|Publication number||US4815216 A|
|Application number||US 07/057,418|
|Publication date||Mar 28, 1989|
|Filing date||Jun 3, 1987|
|Priority date||Jun 3, 1987|
|Also published as||CA1295477C, DE3815559A1, DE3815559C2|
|Publication number||057418, 07057418, US 4815216 A, US 4815216A, US-A-4815216, US4815216 A, US4815216A|
|Inventors||Ronald D. Swayne|
|Original Assignee||Fmc Corporation|
|Export Citation||BiBTeX, EndNote, RefMan|
|Patent Citations (11), Referenced by (12), Classifications (5), Legal Events (7)|
|External Links: USPTO, USPTO Assignment, Espacenet|
This invention relates to a rim engaging finger for use on a vehicle wheel clamp, and more particularly to such a rim engaging finger which is useful with practically any vehicle wheel configuration.
A universal wheel rim engaging finger is disclosed for mounting on a wheel clamp which is utilized to engage a vehicle wheel. Means for mounting the rim engaging finger on the wheel clamp is provided so that the finger is movable rotationally about a finger axis. An extension portion is formed on the rim engaging finger which extends in a diverging direction relative to the finger axis. A sharp knife edged projects inwardly toward the finger axis from the distal end of the extension portion. Thus, sharp knife edged tooth is selectively engageable with an inner and an outer peripheral surface on the vehicle wheel rim.
In another aspect of the invention a universal wheel rim engaging finger is disclosed which is mountable on a wheel clamp to be applied to a wheel rim and tire assembly on a vehicle. A finger body has an integral mounting base attached thereto which has a rotation axis extending therethrough. An extension member is formed on the finger body extending therefrom in a direction divergent from the rotation axis means is provided for attaching the mounting base to the wheel clamp for rotation about the rotation axis. A sharp knife edged rim contact tooth is located at the distal end of the extension member extending inwardly toward said rotation axis, whereby the finger body and rim contact tooth are rotatable on the wheel clamp about the rotation axis to bring the rim contact tooth into biting contact selectively with an inner and outer peripheral surface on the wheel rim while clearing the rim and the tire in both selected contact orientations.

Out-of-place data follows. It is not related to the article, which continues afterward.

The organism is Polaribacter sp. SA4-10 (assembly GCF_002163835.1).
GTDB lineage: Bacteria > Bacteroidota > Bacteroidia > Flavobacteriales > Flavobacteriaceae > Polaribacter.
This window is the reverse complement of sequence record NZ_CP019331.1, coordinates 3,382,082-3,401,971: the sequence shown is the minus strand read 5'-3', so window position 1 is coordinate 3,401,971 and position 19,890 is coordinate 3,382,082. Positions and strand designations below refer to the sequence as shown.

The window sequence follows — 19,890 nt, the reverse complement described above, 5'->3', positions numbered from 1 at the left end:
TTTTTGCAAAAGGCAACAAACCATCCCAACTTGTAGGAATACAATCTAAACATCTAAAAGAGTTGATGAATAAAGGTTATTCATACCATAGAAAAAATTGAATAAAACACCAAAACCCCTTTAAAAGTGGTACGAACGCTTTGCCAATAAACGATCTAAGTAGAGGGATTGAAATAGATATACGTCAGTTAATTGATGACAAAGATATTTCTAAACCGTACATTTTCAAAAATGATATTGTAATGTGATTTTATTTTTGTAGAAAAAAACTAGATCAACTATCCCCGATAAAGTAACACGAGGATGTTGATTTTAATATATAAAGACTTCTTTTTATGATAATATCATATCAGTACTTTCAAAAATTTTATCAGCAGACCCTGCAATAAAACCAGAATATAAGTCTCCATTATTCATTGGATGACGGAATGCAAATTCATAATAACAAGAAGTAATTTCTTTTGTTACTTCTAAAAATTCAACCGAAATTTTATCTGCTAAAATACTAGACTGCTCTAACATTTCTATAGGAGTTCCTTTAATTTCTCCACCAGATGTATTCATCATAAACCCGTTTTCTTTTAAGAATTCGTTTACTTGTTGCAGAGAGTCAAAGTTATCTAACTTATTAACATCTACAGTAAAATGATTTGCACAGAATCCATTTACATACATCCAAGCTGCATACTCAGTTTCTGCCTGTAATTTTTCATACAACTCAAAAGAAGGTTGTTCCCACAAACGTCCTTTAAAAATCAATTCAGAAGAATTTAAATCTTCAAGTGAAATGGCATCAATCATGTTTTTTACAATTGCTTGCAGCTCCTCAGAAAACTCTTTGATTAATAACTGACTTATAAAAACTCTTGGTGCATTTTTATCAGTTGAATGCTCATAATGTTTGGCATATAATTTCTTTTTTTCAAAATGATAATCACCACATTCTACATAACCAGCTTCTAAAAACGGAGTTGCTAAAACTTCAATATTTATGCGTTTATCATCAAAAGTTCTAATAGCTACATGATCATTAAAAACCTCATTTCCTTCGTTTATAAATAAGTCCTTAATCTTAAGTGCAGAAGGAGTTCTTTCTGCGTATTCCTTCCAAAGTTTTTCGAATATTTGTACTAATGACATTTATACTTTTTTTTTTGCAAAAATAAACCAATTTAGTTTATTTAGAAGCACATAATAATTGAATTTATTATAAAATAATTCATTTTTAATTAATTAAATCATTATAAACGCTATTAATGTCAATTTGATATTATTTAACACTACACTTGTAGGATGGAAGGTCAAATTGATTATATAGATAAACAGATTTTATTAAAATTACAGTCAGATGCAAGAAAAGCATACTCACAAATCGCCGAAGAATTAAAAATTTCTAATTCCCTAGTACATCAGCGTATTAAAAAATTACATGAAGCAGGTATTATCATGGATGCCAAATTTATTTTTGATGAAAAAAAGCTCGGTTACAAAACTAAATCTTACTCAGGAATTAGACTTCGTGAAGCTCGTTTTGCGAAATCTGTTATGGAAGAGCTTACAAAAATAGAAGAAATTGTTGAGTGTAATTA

FIG. 1 is a perspective view of a wheel clamp mounted on a vehicle wheel.
FIG. 2 is an elevation view of a wheel clamp mountable on a vehicle wheel.
FIG. 3A is a sectional view of an old art wheel rim engaging finger.
FIG. 3B is a partial sectional view of the wheel rim engaging finger of the present invention.
FIG. 4 is a sectional view of a vehicle wheel with the wheel rim engaging finger of the present invention in engagement therewith.
FIG. 4A is a detailed view taken from FIG. 4.
FIG. 5 is a sectional view of a vehicle wheel showing the wheel rim engaging finger of the present invention in engagement therewith.
FIG. 5A is a detail view taken from FIG. 5.
FIG. 6 is a sectional view of a vehicle wheel rim showing the wheel rim engaging finger of the present invention in engagement therewith.
FIG. 6A is a detail view taken from FIG. 6.
In FIG. 1 a vehicle wheel assembly 11 has a vehicle wheel rim 12 included therein. A vehicle wheel clamp 13 is shown mounted in three point contact with the wheel rim through rim engaging fingers extending inwardly from the clamp toward the rim. The fingers are not clearly shown in FIG. 1. The wheel clamp 13 is used to mount wheel alignment instruments on the wheel in a predetermined relationship with the wheel plane of rotation and rotational axis.